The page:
Earlier today, my husband and I were at the lake.  Usually when we first get there, we read before going for a swim. When my husband decides that it’s time to go in, his shoes, shirt are off in a jiff and he dives right in.  Me?  I slowly methodically submerge, one step at a time, until I’m all the way in.

*As a dance/movement therapist, we look at movement patterns (preferences), and work with clients to develop a lot of ways (a large movement repertoire), to be able to respond and cope with both internal and external stress.  We also look at lines of psycho-therapeutic development related to our relationship to our self and to others.  This is a very simplified explanation, but for now,  just know that we look at patterns/preferences according to lines of development, that correlate with psycho-therapeutic constructs, okay?

So, back to jumping in the lake…

So, I’m swimming and thinking more about this topic and all of the different ways that people approach getting into the water.

There are many different ways

For example, There always seems to be someone in a group who will do a running cannonball jump, accelerating with intensity, making a big splash.

There are usually a few stylized divers who walk directly to the edge of the dock and plunge in with hardly a ripple. Controlled, Direct. (tension-flow efforts)

There are some like me who move slow and steady.

And there are many variations of these ways and some I haven’t thought of.   

Then there are the kids.

I saw a little girl running up to the edge of the water, just get her feet wet, then squeal, arms flailing all the way back to where she started.  She continued this movement pattern for quite sometime before her mom picked her up and took her out further, supervising while her water wings supported her in deeper water, so she could get “all the way” wet.  She’s testing it out, hesitant, and vehement.  (pre-efforts)

I began to wonder how this information translated to other areas of people’s lives.

*There are many other variables that can explain certain behavior, so when we observe movement patterns, it just gives us information to be curious about, to help us to learn more from our clients.  In other words, in dance/movement therapy, the patterns and preferences we observe are correlated but not necessarily causative given different variables.  For example, I’m much more hesitant in the beginning of the season when the water is much colder.  It doesn’t translate that I am always as hesitant as I am that time of year.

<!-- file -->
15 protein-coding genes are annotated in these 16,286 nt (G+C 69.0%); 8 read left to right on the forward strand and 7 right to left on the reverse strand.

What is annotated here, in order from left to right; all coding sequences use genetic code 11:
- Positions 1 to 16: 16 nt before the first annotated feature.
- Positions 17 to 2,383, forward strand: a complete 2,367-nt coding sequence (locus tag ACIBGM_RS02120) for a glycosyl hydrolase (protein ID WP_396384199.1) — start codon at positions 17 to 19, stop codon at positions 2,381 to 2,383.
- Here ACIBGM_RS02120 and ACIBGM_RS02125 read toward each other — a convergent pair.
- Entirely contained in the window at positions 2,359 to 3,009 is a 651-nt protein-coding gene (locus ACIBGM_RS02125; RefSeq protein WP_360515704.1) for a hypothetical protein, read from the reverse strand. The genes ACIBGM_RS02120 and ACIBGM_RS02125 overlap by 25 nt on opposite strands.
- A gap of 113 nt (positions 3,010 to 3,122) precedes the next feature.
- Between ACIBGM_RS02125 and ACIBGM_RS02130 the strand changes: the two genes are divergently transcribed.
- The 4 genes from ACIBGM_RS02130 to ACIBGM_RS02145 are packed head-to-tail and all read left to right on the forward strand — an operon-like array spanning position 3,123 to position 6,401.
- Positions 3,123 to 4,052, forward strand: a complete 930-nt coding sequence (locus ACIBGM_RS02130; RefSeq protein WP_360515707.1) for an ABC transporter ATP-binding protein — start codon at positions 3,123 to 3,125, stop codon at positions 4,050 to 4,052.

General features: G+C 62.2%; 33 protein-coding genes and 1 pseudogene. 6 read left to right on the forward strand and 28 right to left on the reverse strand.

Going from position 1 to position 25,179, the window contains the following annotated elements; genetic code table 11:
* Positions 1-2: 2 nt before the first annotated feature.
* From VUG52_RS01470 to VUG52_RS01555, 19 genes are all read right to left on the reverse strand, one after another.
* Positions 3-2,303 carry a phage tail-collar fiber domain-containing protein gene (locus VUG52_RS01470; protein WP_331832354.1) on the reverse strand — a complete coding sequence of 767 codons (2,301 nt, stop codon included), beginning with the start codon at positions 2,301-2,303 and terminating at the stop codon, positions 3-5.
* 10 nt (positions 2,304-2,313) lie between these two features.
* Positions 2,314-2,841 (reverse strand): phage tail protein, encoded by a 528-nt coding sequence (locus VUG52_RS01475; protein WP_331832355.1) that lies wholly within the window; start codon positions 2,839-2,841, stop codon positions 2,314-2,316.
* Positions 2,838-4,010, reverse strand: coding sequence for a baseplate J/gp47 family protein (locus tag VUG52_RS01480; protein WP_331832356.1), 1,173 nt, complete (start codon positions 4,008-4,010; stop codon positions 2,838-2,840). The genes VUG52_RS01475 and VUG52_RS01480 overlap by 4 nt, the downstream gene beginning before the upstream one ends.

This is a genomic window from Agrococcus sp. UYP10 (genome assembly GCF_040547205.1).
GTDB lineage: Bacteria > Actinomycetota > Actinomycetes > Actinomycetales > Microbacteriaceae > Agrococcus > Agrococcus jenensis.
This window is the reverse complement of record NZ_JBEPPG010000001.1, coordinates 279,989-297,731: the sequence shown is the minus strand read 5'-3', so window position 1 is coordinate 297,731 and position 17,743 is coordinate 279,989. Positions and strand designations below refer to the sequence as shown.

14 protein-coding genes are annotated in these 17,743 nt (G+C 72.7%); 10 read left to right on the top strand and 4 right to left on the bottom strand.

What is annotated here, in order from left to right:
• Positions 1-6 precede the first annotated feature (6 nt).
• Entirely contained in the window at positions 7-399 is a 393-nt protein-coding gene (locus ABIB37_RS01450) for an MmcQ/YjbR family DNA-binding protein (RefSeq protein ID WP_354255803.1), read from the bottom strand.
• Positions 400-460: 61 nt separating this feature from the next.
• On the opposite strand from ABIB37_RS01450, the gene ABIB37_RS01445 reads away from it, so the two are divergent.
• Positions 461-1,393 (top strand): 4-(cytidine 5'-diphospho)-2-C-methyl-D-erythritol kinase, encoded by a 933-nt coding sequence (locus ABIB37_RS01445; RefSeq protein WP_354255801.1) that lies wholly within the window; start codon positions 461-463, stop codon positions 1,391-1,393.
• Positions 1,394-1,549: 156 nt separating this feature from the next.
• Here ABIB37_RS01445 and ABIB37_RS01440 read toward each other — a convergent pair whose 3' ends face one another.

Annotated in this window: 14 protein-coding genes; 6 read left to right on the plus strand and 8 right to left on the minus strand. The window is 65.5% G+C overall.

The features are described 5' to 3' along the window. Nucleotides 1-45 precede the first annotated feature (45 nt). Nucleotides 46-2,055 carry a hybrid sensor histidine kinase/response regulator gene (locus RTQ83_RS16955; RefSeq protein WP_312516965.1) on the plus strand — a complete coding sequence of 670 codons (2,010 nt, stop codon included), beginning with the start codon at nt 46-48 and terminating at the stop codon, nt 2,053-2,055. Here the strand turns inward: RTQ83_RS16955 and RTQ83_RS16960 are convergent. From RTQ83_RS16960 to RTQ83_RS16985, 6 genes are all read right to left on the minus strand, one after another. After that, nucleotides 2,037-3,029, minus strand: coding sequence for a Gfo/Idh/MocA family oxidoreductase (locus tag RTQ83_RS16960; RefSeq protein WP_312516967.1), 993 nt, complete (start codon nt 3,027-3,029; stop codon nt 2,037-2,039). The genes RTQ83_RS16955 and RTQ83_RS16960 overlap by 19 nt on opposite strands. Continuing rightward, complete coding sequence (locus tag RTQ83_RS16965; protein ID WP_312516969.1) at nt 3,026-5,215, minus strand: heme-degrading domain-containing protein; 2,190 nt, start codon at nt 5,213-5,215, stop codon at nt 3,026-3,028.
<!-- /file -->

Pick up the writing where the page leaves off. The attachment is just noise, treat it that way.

Here’s an example using myself and my husband and our patterns.

Him:  waits.. then dives right in, directly, quickly, with a good deal of strength; he continues to swim as if in a race until he’s done, and gets out quickly.

Me:  slowly, steadily submerges til I’m in, then lightens up and finds much enjoyment from it.  I also stay in for awhile longer, before reluctantly getting out.

I found a correlation immediately when I think about our sleep patterns.  We get in bed, and say goodnight, and literally in two minutes he’s out for the duration.  I read, get comfortable, stir, eventually nod off.  He gets up quickly, makes coffee, feeds the pets, gets the paper.  I roll around for as long as I can before slowly making my way downstairs.

So, in this case, the pattern fits.  It translates to another situation.

So now it’s your turn.

Think about either the way both you and your partner sleep or start your day, eat your meals; or the way you approach getting various tasks done, or for example, pack for a trip.  Do you see yourselves using these same patterns in other areas of your life?

Is this important? Why does this matter?

1.  It’s pretty cool to be curious about behavior.

2.  There is no right or wrong.  There are only preferences.  If you are waiting for your partner to adopt your way of doing something, you’re probably going to have a long wait.  Unless, you can communicate effectively, but even then, there’s no guarantee, you’ll always get what you want.  Neither way is better or worse.

3.   It behooves us to look at these patterns in order to grow.  It gives us information that we can learn from when we become conscious of our movement preferences.   Once you have this awareness, you can better appreciate your differences and realize that these actually make life much more interesting.  How boring would it be if we all did things the same way?!

4.  When you get curious and interested in your differences, You can certainly bypass a lot of inane, fruitless disagreements and get to the business of creating your lives together!

  Create you health by becoming aware of your preferred movement patterns.

~Christine